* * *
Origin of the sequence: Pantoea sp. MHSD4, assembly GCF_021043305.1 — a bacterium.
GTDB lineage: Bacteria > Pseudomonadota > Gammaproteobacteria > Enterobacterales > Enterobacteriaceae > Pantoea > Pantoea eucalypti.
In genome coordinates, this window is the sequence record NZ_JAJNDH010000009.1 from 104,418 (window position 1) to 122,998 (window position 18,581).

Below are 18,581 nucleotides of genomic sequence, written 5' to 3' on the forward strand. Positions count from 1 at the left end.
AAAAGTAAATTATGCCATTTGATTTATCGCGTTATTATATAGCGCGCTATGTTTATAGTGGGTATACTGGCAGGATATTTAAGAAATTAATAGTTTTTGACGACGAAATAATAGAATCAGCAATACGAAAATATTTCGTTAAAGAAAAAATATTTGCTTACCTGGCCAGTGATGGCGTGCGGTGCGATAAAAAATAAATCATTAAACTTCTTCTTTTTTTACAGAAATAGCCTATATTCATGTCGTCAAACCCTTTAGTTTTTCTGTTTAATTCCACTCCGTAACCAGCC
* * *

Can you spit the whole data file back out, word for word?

Origin of the sequence: Pantoea sp. MHSD4, assembly GCF_021043305.1 — a bacterium.
GTDB lineage: Bacteria > Pseudomonadota > Gammaproteobacteria > Enterobacterales > Enterobacteriaceae > Pantoea > Pantoea eucalypti.
In genome coordinates, this window is the sequence record NZ_JAJNDH010000009.1 from 104,418 (window position 1) to 122,998 (window position 18,581).

Below are 18,581 nucleotides of genomic sequence, written 5' to 3' on the forward strand. Positions count from 1 at the left end.
AAAAGTAAATTATGCCATTTGATTTATCGCGTTATTATATAGCGCGCTATGTTTATAGTGGGTATACTGGCAGGATATTTAAGAAATTAATAGTTTTTGACGACGAAATAATAGAATCAGCAATACGAAAATATTTCGTTAAAGAAAAAATATTTGCTTACCTGGCCAGTGATGGCGTGCGGTGCGATAAAAAATAAATCATTAAACTTCTTCTTTTTTTACAGAAATAGCCTATATTCATGTCGTCAAACCCTTTAGTTTTTCTGTTTAATTCCACTCCGTAACCAGCC